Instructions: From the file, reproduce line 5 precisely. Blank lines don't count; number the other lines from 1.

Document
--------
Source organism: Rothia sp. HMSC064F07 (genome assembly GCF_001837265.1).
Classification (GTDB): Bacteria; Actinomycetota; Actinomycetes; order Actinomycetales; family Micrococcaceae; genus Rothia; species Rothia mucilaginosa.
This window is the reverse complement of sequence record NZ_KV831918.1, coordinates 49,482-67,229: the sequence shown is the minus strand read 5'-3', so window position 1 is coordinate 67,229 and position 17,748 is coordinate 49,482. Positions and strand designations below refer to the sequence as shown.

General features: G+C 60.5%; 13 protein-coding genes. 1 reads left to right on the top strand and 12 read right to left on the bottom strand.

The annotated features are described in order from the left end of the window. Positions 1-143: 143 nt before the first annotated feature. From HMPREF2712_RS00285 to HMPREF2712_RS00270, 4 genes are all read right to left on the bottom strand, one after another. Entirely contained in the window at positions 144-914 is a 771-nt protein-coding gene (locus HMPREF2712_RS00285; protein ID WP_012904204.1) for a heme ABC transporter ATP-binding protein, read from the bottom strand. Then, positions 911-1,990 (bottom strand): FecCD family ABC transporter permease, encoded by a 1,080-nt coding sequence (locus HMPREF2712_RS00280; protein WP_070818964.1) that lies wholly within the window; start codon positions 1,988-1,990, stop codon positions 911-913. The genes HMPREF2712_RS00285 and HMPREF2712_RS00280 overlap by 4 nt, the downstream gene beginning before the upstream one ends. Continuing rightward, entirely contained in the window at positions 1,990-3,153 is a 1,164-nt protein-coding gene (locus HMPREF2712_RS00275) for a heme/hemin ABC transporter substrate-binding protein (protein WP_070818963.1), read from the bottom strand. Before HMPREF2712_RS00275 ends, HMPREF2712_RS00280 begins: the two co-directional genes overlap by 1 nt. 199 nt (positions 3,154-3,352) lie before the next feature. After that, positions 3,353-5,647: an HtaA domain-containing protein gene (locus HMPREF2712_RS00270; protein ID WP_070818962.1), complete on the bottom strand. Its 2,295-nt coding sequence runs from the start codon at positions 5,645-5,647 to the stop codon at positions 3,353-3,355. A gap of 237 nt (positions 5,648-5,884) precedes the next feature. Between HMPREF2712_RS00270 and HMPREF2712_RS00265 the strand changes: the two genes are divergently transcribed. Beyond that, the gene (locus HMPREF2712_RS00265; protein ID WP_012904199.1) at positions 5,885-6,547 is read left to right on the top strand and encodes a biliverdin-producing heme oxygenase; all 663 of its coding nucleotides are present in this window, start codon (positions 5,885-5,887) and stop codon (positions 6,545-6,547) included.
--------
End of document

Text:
The annotated features are described in order from the left end of the window. Positions 1-143: 143 nt before the first annotated feature. From HMPREF2712_RS00285 to HMPREF2712_RS00270, 4 genes are all read right to left on the bottom strand, one after another. Entirely contained in the window at positions 144-914 is a 771-nt protein-coding gene (locus HMPREF2712_RS00285; protein ID WP_012904204.1) for a heme ABC transporter ATP-binding protein, read from the bottom strand. Then, positions 911-1,990 (bottom strand): FecCD family ABC transporter permease, encoded by a 1,080-nt coding sequence (locus HMPREF2712_RS00280; protein WP_070818964.1) that lies wholly within the window; start codon positions 1,988-1,990, stop codon positions 911-913. The genes HMPREF2712_RS00285 and HMPREF2712_RS00280 overlap by 4 nt, the downstream gene beginning before the upstream one ends. Continuing rightward, entirely contained in the window at positions 1,990-3,153 is a 1,164-nt protein-coding gene (locus HMPREF2712_RS00275) for a heme/hemin ABC transporter substrate-binding protein (protein WP_070818963.1), read from the bottom strand. Before HMPREF2712_RS00275 ends, HMPREF2712_RS00280 begins: the two co-directional genes overlap by 1 nt. 199 nt (positions 3,154-3,352) lie before the next feature. After that, positions 3,353-5,647: an HtaA domain-containing protein gene (locus HMPREF2712_RS00270; protein ID WP_070818962.1), complete on the bottom strand. Its 2,295-nt coding sequence runs from the start codon at positions 5,645-5,647 to the stop codon at positions 3,353-3,355. A gap of 237 nt (positions 5,648-5,884) precedes the next feature. Between HMPREF2712_RS00270 and HMPREF2712_RS00265 the strand changes: the two genes are divergently transcribed. Beyond that, the gene (locus HMPREF2712_RS00265; protein ID WP_012904199.1) at positions 5,885-6,547 is read left to right on the top strand and encodes a biliverdin-producing heme oxygenase; all 663 of its coding nucleotides are present in this window, start codon (positions 5,885-5,887) and stop codon (positions 6,545-6,547) included.